First published December 20, 2007
on www.news.com.au via AAP
THERE is a quiet revolution going on in Australian tourism.
Small boutique operators catering to specialist needs are nudging their way into the market place.
They don't take out expensive ads in glossy magazines and may never be featured on Getaway. They don't need to. Their buzz happens via word of mouth and spreads like wildfire through niche communities hungry for the thinking man and woman's call to adventure.
One such company is Into The Blue Creative Walks, an operation run by ex rock and roll production manager, Raymond Hawkins. Raymond has toured the world with some of our best – Cold Chisel, The Angels, Midnight Oil, and luckily for us, has survived to tell the story.
It was walking that saved him, Raymond will tell you, as you follow him single file along a rocky track atop a ridge with spectacular views stretching across the West MacDonnell Ranges near Alice Springs.
When he knew his wild days of sex, drugs and rock 'n roll were numbered, he headed out bush and just walked – along the Great Dividing Range, all the way from Melbourne to Sydney, and he hasn't stopped walking since.
Big Fat Desert Walks
Into The Blue now offers a number of tailored trips per year to iconic Australian locations; along the Larapinta Trail in Central Australia; across the sands of Lake Mungo in NSW; and into the old growth forests of Tasmania's west coast Tarkine Wilderness (among other exotic locations).
Collaborating with guest workshop facilitators, Raymond designs each trip around the requirements of the group. Already this year on The Larapinta Trail in the West MacDonnells, Raymond has led photographers, writers, a men's lifestyle group and two Big Fat Desert Walks (for more advanced walkers).
In August there was a tai chi walk into Lake Mungo and at New Year's writers and meditators will head for the cool mossy greens in the north west wilderness of Tasmania's Tarkine.
Raymond's skills are many, but his attention to detail and artistry in orchestrating the perfect walking trip, ensure you arrive at breathtaking vantage points just in time to see the sun rise or set, or simply to have a civilised cup of tea (he carries the thermoses, we carry the cups), in the most stunning valley, mountaintop or gorge you have ever been in. (Except for the one you saw yesterday and the one you will discover tomorrow).
Laugh like never before
We've all been told walking is beneficial to our physical and mental health, but when you add the extra feature of walking through uplifted landforms millions of years old, or stepping through ancient old growth forests where trees have been growing tall for 400 years, something else happens.
While your senses absorb the tastes and textures of nature's brilliance, your blood stream is flooded with walking endorphins. The result is a euphoric feeling of wellbeing that lasts all day, into the night and lingers long after you return home.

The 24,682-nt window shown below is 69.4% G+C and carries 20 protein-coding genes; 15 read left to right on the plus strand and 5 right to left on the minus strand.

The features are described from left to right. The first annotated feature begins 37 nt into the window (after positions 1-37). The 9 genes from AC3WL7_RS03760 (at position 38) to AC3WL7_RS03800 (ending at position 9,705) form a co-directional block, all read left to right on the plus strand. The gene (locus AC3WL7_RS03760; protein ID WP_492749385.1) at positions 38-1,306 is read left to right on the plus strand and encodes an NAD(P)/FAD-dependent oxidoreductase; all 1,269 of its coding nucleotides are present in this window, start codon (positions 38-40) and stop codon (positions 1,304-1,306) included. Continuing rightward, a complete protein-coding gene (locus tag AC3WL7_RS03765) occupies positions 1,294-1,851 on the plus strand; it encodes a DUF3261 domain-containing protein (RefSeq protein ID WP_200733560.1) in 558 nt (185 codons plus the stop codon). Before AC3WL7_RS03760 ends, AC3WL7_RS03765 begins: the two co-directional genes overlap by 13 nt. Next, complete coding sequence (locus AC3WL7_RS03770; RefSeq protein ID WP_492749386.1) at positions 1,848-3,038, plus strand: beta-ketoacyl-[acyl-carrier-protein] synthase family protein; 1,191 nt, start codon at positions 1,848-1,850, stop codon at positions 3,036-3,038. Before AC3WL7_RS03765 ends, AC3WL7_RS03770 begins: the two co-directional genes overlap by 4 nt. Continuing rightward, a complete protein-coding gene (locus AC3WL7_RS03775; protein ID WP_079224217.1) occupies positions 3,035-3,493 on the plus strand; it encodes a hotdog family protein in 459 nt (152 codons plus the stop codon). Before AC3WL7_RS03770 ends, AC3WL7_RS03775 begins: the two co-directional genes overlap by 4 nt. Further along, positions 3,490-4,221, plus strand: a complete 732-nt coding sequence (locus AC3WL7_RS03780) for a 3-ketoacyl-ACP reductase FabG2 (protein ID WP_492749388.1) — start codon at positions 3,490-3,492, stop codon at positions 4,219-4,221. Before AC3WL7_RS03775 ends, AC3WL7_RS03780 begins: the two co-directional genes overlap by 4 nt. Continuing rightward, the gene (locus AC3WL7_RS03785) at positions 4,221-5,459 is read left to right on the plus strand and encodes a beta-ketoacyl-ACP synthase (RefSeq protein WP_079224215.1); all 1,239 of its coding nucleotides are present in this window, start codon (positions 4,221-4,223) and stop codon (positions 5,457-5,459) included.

When you add laughter into the mix, the level of deep relaxation is complete, for when you walk with Raymond Hawkins, you laugh as you never have before.His intelligent and irreverent wit leaves no sacred cow untouched, yet never detracts from his serious on-track talks on flora, fauna and geographic history, as he stops to point out the subtle colour of a desert mulla mulla flower, the sculpted bark of a corkwood tree or ripples in rock thrown up from an ancient sea.
As for Indigenous history, Raymond leaves that to the experts. Into The Blue's collaborations with traditional landowners bring authentic contact with Indigenous Australians and the stories of the country you walk through.
Women lead the way
This year Raymond has been working with Jungala, a talented artist, educator and Arrente man, who has set up an independent cultural tourism operation with his family just outside Alice. At Lake Mungo, Into the Blue walks with Garry Pappin, a local Mutthi Mutthi man with permission from Mutthi Mutthi, Barkindji, and Nyiampaa elders, to travel into traditional country no commercial walking operation has gone before.
Sounds like a baby boomers heaven – meaningful adventure for mid-lifers who refuse to grow old! But teenagers through to the over 70s sign up with Into The Blue.
Medium fitness, required for all trips is not restricted by age. One of Raymond's strongest walkers is a woman approaching 70 who he says, "outwalks the big men, hands down".
Back in the city, post desert – writers, artists, photographers, meditators and walkers feel positively enlivened by their contact with an earth that still breaths inspiration in through the soles of their feet.
Reunions are filled with the sharing of photos, art works and writing. The photographers have their photos published in a coffee table book and the writers, photographers and artists contribute their work to a DVD.
Touch the earth in a new way
This year ABC radio's The Book Show featured the work of writer Rowena Harding-Smith who has joined the Desert Writers two years running and this year's Mungo Trip.
In 2008 as well as the usual trips, there will be a Capella singers in the desert, and artists, photographers and writers will join in a combo intensive based at a desert homestead.
There will also be an Outback Characters tour, based around Broken Hill, where writers and photographers meet real live characters as subjects for their work.
For those who love the idea, but are not sure they are fit enough, Raymond provides training advice and training walks throughout the year and except for the "Big Fat" category for serious walkers, trips are supported daily by a back up crew, so only day packs are carried.
The care taken by Into The Blue's in designing and leading you through your wilderness experience is worth every penny. Where else can you learn how to touch the earth in a new way every day?
Read original article at: http://www.news.com.au/travel/australia/walking-with-legends/story-e6frfqa9-1111115163279#ixzz1MN7BjSfU